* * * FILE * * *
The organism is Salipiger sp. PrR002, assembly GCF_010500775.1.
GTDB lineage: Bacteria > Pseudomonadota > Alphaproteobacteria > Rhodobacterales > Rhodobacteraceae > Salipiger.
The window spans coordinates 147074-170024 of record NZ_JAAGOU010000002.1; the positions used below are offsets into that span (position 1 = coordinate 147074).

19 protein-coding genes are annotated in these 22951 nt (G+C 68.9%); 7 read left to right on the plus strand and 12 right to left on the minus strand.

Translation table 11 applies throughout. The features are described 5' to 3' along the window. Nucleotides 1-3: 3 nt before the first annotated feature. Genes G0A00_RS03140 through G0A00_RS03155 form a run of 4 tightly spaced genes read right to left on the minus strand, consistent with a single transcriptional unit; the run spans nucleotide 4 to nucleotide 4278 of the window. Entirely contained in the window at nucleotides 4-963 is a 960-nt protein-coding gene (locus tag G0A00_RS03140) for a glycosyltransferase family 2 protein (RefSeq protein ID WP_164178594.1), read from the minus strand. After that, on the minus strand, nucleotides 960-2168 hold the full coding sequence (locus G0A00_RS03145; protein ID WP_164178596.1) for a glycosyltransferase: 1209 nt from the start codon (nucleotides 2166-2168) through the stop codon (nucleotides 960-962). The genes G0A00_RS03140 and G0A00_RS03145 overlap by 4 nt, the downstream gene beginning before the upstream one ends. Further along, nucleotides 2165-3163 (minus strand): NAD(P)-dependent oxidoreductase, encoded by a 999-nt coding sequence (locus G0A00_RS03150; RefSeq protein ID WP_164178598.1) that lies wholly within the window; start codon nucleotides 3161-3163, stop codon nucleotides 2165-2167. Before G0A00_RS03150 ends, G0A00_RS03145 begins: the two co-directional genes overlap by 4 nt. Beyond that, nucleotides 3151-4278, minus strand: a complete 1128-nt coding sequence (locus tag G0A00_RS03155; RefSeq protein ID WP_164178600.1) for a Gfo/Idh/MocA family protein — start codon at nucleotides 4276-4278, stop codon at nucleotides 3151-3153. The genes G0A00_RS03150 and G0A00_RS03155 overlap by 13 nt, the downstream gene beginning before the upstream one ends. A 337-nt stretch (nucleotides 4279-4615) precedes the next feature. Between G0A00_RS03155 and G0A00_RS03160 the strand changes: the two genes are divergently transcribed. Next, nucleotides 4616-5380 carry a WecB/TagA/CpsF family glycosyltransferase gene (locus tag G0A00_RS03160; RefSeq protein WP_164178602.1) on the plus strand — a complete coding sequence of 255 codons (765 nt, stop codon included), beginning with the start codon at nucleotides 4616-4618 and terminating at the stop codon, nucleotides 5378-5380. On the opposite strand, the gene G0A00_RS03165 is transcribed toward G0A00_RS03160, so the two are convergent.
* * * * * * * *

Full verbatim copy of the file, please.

The organism is Salipiger sp. PrR002, assembly GCF_010500775.1.
GTDB lineage: Bacteria > Pseudomonadota > Alphaproteobacteria > Rhodobacterales > Rhodobacteraceae > Salipiger.
The window spans coordinates 147074-170024 of record NZ_JAAGOU010000002.1; the positions used below are offsets into that span (position 1 = coordinate 147074).

19 protein-coding genes are annotated in these 22951 nt (G+C 68.9%); 7 read left to right on the plus strand and 12 right to left on the minus strand.

Translation table 11 applies throughout. The features are described 5' to 3' along the window. Nucleotides 1-3: 3 nt before the first annotated feature. Genes G0A00_RS03140 through G0A00_RS03155 form a run of 4 tightly spaced genes read right to left on the minus strand, consistent with a single transcriptional unit; the run spans nucleotide 4 to nucleotide 4278 of the window. Entirely contained in the window at nucleotides 4-963 is a 960-nt protein-coding gene (locus tag G0A00_RS03140) for a glycosyltransferase family 2 protein (RefSeq protein ID WP_164178594.1), read from the minus strand. After that, on the minus strand, nucleotides 960-2168 hold the full coding sequence (locus G0A00_RS03145; protein ID WP_164178596.1) for a glycosyltransferase: 1209 nt from the start codon (nucleotides 2166-2168) through the stop codon (nucleotides 960-962). The genes G0A00_RS03140 and G0A00_RS03145 overlap by 4 nt, the downstream gene beginning before the upstream one ends. Further along, nucleotides 2165-3163 (minus strand): NAD(P)-dependent oxidoreductase, encoded by a 999-nt coding sequence (locus G0A00_RS03150; RefSeq protein ID WP_164178598.1) that lies wholly within the window; start codon nucleotides 3161-3163, stop codon nucleotides 2165-2167. Before G0A00_RS03150 ends, G0A00_RS03145 begins: the two co-directional genes overlap by 4 nt. Beyond that, nucleotides 3151-4278, minus strand: a complete 1128-nt coding sequence (locus tag G0A00_RS03155; RefSeq protein ID WP_164178600.1) for a Gfo/Idh/MocA family protein — start codon at nucleotides 4276-4278, stop codon at nucleotides 3151-3153. The genes G0A00_RS03150 and G0A00_RS03155 overlap by 13 nt, the downstream gene beginning before the upstream one ends. A 337-nt stretch (nucleotides 4279-4615) precedes the next feature. Between G0A00_RS03155 and G0A00_RS03160 the strand changes: the two genes are divergently transcribed. Next, nucleotides 4616-5380 carry a WecB/TagA/CpsF family glycosyltransferase gene (locus tag G0A00_RS03160; RefSeq protein WP_164178602.1) on the plus strand — a complete coding sequence of 255 codons (765 nt, stop codon included), beginning with the start codon at nucleotides 4616-4618 and terminating at the stop codon, nucleotides 5378-5380. On the opposite strand, the gene G0A00_RS03165 is transcribed toward G0A00_RS03160, so the two are convergent.